Also a thank you to the many experts who post - I've learned so much from reading other threads.

    Bookmark   January 9, 2014 at 8:55PM
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Trebruchet

Muffett:

That's a good looking seam. Your fabricator may offer the option of top polishing seams which would make the seam even more inconspicuous and smooth.

    Bookmark   January 9, 2014 at 9:54PM
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Muffett

Trebuchet - thank you for the reply and possible plan of action.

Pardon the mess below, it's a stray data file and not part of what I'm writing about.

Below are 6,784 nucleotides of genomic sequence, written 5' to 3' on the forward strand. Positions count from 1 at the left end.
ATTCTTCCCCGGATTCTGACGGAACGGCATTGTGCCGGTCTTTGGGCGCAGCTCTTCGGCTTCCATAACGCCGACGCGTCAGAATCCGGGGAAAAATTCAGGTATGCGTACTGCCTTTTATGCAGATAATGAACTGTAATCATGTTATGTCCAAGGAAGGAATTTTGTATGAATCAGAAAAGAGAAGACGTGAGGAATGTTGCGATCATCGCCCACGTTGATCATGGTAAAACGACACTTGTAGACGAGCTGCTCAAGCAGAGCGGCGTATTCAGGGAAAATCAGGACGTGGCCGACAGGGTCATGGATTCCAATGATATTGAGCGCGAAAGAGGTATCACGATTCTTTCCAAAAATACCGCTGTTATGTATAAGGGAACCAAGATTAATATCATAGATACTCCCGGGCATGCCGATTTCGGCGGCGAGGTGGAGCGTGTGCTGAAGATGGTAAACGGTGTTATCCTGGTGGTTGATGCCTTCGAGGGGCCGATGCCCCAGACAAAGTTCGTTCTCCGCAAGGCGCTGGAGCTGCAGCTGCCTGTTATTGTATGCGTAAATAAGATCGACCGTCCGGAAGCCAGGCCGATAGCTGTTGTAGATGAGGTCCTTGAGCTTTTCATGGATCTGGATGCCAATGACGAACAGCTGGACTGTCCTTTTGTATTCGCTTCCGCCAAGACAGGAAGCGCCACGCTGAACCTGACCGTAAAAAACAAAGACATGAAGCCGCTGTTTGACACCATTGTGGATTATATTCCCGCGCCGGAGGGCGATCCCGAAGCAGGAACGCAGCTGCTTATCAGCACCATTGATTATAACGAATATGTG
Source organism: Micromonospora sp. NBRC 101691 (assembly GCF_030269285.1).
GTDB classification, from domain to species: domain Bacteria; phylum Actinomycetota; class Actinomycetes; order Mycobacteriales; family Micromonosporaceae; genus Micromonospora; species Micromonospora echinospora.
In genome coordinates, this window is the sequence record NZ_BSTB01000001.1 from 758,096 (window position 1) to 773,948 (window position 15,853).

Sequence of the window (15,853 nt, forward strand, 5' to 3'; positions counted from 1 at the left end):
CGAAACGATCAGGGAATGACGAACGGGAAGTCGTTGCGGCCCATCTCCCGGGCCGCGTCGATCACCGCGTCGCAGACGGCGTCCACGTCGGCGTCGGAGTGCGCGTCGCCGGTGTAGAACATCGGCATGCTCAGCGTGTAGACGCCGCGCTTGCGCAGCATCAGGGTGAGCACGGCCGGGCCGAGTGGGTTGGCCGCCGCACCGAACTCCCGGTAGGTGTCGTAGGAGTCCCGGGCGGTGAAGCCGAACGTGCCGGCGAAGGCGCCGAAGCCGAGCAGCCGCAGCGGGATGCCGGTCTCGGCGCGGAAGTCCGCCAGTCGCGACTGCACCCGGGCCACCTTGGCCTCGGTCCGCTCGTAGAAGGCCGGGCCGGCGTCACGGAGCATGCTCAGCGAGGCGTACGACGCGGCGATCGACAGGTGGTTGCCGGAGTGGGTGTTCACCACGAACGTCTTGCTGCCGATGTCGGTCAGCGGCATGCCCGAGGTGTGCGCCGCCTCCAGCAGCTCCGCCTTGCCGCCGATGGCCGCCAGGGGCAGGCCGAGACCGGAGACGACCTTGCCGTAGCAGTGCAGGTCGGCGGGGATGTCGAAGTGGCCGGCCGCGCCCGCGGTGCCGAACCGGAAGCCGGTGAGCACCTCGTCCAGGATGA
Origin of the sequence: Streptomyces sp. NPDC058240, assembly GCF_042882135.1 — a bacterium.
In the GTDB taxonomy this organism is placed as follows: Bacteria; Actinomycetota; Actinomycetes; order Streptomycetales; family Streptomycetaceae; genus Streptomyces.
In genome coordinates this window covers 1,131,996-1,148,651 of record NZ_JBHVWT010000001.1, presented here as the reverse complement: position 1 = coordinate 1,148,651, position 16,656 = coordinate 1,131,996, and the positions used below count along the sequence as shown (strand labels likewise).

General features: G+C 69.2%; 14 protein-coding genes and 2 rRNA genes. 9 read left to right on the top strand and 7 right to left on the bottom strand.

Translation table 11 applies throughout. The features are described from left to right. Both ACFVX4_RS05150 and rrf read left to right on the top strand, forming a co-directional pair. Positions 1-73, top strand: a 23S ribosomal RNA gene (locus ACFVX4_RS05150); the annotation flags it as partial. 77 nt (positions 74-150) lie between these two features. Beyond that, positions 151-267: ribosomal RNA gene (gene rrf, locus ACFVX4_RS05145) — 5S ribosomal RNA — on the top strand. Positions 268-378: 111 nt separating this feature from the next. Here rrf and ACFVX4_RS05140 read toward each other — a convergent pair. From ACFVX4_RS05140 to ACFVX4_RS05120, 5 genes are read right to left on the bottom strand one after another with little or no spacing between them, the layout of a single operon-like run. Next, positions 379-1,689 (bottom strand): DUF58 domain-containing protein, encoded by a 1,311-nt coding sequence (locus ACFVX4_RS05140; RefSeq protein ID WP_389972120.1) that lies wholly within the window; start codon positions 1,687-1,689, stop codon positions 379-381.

I'm so hyper-aware of every change in the Reno right now that I'm losing perspective on what's a result I should be concerned about vs one I can just enjoy. I'm ready to enjoy. (Oh but wait...backsplash decisions are looming!)

    Bookmark   January 10, 2014 at 7:25AM
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uther

I think I have a good seam in my marble. This is the "L" corner where the breakfast bar meets the wall.

    Bookmark   January 10, 2014 at 11:08AM